Elliot Bannister attended the “A Bird Is not a Stone” launch events at this year’s Edinburgh International Book Festival and experienced the poems both as Scottish and as Palestinian:
deep questions o life
eens wi nae answer
while da tidder waits
as da cloods pass
What is it that the ‘tidder’ waits for as he watches the clouds roll by? Is he waiting in patience as his lover confronts a crisis she must face alone? Or, perhaps, he is listening silently and adoringly to her wandering thoughts as they drift to sleep together. Or has he, over the course of a love affair that has long since lost its spark, simply learnt to tolerate the worrisome questions he hears being ‘aksed’?
These are the last few lines of a recent work by Christine de Luca who, she tells me, produces about half of her work in her native language, Shetlandic. She is one of twenty-nine celebrated Scottish poets featured in an anthology that will hit the shelves again next week, after the first print run sold out in less than three months. The contents of the anthology, however, as the poets will readily admit, is not entirely of their own creation.
Every poem in the anthology began its life some two and half thousand miles away in Palestine, home to another set of twenty-five contemporary poets. Few of these men and women had ever been translated into English, let alone Scots, Shetlandic or Gaelic. Each Arabic poem that they submitted to the collection was carefully analysed by a professional translator, then presented to a Scottish poet to be recrafted into a version that Scottish and English-speaking audiences could appreciate.
Many of the 350 who packed out a reading of the finished product at the Edinburgh International Book Festival in late August had never come into contact with Arabic poetry before. They were perhaps more familiar with the earlier works of Liz Lochhead, the Scots Makar (read: poet laureate), who had contributed to the anthology and was headlining the event, or of Alisdair Gray, who also graced the stage.
Love, sex, parenthood, dancing: the poems selected for the reading dealt with matters that any poetry written by humans would. But if poetry is a means of personal expression, then woven into the texts are the social, political and emotional landscapes of the original Palestinian poets. The reality of life in Yarmouk Camp, where ‘bairns’ voices whet’, of Qalandia checkpoint, where hearts are ‘devoured by fear’, are made to resonate with a modern Scottish audience. Alisdair Gray touchingly relayed Bisan Abu Khaled’s plea for nationhood:
Will one day none see on a new faked map
the name of she who is mine
Which words give the best insight into Palestine? What elements of the original poetry must be translated into the Scottish version, and what can be sacrificed? Should the original imagery be preserved or should a local equivalent be sought? Lochhead gave the telling example of the horse, which is unlikely to echo for a Scottish reader as loudly as a ḥiṣān would to an Arab.
Those who can read both Arabic and English, or Arabic and Gaelic, have the pleasure of accessing what lies either side of the translation bridge, as the original and the translated versions are printed side-by-side.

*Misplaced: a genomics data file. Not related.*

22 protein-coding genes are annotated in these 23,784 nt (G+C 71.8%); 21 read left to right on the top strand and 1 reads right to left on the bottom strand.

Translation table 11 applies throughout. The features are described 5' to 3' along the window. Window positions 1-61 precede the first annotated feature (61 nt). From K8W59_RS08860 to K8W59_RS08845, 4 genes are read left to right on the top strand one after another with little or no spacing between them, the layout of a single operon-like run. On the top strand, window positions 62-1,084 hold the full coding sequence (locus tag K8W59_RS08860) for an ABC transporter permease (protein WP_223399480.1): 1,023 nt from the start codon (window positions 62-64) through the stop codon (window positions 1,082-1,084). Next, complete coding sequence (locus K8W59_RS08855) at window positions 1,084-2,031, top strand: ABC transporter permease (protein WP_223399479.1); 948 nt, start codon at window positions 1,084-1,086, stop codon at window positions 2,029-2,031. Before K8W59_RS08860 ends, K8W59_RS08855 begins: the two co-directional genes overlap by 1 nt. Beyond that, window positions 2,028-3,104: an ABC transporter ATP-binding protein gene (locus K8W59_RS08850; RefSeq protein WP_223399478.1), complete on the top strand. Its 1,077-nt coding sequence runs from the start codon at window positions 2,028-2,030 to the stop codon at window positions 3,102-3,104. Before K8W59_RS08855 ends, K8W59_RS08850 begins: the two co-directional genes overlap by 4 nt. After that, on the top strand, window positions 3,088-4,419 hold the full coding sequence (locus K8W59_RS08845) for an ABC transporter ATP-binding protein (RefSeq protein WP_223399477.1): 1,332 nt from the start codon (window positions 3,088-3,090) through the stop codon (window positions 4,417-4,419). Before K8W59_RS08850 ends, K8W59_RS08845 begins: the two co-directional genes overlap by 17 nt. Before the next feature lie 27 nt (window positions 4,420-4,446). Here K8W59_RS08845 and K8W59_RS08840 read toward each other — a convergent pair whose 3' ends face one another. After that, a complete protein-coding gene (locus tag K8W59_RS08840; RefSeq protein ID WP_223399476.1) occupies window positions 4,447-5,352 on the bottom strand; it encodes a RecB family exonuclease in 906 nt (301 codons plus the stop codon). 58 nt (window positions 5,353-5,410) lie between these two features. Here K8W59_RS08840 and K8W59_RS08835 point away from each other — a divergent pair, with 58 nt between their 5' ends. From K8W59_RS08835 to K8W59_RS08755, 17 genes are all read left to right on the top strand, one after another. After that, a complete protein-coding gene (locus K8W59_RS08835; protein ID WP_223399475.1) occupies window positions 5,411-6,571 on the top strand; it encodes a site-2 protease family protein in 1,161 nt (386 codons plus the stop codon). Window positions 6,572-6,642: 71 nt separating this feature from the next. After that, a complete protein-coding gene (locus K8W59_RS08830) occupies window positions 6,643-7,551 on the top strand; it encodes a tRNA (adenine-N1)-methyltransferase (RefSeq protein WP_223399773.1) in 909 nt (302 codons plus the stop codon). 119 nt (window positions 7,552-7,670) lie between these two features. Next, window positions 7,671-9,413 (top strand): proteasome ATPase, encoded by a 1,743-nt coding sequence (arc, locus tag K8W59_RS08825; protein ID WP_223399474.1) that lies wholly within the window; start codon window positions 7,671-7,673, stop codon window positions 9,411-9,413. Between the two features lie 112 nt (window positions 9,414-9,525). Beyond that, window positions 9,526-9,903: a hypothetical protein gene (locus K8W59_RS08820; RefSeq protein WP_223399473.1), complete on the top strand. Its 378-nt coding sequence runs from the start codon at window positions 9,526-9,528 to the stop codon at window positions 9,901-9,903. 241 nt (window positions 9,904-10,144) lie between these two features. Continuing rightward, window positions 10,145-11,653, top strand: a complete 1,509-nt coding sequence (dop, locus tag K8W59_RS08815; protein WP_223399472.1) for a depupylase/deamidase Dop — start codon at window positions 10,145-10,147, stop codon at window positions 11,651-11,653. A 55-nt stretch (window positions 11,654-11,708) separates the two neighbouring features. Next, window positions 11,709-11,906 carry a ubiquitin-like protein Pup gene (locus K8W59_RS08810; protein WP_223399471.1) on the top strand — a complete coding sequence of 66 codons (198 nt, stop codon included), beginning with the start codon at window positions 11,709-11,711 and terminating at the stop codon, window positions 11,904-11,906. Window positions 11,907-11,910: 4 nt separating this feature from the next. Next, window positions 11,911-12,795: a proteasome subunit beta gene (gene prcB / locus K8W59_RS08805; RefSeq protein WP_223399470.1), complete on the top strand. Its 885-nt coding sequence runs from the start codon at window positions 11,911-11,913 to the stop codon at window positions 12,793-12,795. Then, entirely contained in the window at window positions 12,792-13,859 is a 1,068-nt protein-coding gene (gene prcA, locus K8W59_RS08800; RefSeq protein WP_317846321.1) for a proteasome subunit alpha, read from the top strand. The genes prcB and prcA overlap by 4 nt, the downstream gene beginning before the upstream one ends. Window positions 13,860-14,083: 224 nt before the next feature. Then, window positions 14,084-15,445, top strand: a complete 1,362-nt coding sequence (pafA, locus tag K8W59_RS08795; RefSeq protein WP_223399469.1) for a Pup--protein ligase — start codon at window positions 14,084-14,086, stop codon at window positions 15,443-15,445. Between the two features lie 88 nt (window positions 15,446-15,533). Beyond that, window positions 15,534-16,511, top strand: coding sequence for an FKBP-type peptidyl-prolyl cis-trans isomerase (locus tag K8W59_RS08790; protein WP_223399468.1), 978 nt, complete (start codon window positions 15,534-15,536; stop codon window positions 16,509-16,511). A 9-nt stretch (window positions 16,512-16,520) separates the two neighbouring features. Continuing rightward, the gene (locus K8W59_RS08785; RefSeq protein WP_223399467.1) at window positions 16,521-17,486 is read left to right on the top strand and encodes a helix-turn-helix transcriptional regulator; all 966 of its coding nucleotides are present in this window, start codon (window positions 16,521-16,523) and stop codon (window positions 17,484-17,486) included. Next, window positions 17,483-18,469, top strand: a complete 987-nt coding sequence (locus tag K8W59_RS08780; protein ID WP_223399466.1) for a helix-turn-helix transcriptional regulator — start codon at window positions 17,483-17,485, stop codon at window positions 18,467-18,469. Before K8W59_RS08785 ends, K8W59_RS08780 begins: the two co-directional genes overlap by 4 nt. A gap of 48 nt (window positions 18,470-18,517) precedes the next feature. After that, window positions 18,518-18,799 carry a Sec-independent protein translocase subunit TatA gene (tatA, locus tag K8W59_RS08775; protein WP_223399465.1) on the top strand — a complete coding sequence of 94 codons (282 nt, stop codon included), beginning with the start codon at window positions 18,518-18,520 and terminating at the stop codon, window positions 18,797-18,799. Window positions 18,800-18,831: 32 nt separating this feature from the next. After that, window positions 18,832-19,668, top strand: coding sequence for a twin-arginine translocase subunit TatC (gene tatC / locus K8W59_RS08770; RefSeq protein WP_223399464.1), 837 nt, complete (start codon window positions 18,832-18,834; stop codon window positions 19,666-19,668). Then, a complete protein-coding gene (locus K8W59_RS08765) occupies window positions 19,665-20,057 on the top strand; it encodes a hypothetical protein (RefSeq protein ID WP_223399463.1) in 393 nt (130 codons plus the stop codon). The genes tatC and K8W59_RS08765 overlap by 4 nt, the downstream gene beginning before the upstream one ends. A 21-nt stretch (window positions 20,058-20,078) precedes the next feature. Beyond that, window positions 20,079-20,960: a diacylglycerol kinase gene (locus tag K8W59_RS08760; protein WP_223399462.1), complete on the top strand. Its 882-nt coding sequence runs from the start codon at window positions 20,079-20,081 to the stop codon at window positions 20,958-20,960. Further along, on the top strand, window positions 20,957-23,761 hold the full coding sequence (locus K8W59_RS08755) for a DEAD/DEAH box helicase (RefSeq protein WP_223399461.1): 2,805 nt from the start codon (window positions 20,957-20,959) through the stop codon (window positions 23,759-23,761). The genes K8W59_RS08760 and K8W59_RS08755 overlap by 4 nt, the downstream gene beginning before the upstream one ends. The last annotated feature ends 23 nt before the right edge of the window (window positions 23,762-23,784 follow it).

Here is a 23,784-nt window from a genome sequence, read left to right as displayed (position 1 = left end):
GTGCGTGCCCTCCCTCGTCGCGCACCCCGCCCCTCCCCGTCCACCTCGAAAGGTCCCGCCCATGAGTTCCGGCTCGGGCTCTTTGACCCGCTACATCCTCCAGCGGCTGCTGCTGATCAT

Those who can’t read Arabic may still get a sense for the varying levels of freedom with which individual poets reworked the translations, in the instances where separate English and Scots versions have been rendered from the same original text. Did the ‘two wee hands that nip me underneath the table’ belong to the same person whose ‘twa haands trivvel me anunder da table’? Lochhead only ever imagined them a fidgety bairn’s until hearing onstage De Luca’s more promiscuous interpretation.
Both poets begged forgiveness from Maya Abu Al-Hayyat, the author of that original text, for any compromises they had to make in producing their translations. But the resulting variation in wording and interpretation is not something to be regretted; a purely linguistic translation would have made for turgid reading. It was a middle-aged Aristotle who suggested words were less important than the ‘affections of the soul’ that they represented. It is these affections, or as the book’s co-editor Sarah Irving phrased it, the ‘spirit’ of the original poems that the Scottish versioners have tapped into.
The result is a beautiful paradox wherein the Scottish versions exist as poems in their own right – but they must also be described as Palestinian poetry. The editors of the book hope to distribute the anthology soon to universities, schools and libraries in Palestine, meaning that the original poets will gain exposure in their own language as well as in translation. Irving envisions the book becoming a ‘useful learning resource’ for Palestinian students, not only as a fresh corpus of poetry, but for the insights into Scottish language and culture that it might afford.
This spirit of dialogue seems to have driven the translation process, the result of which attests to the universality of human experience. James Robertson, a Scottish novelist who worked on translations of two Arabic poems, described the book to me as a collection of ‘transactions of language’.
What if, I asked Lochhead, she could choose a Scottish poem to be translated for a Palestinian audience? It didn’t take her long to suggest The First Men on Mercury by the Glaswegian writer Edwin Morgan. It reads as an attempted conversation between space explorers and the local Mercurians they encounter. As the poem progresses, the two parties begin to adopt each other’s language.
‘It’s all about communication,’ she explains, ‘and I think that’s really important.’
Elliot Bannister is based between London and Cairo. He is a graduate of Arabic and Persian from SOAS (University of London), where he also studied Armenian. Research interests include literary use of the Arabic dialects and historical linguistics.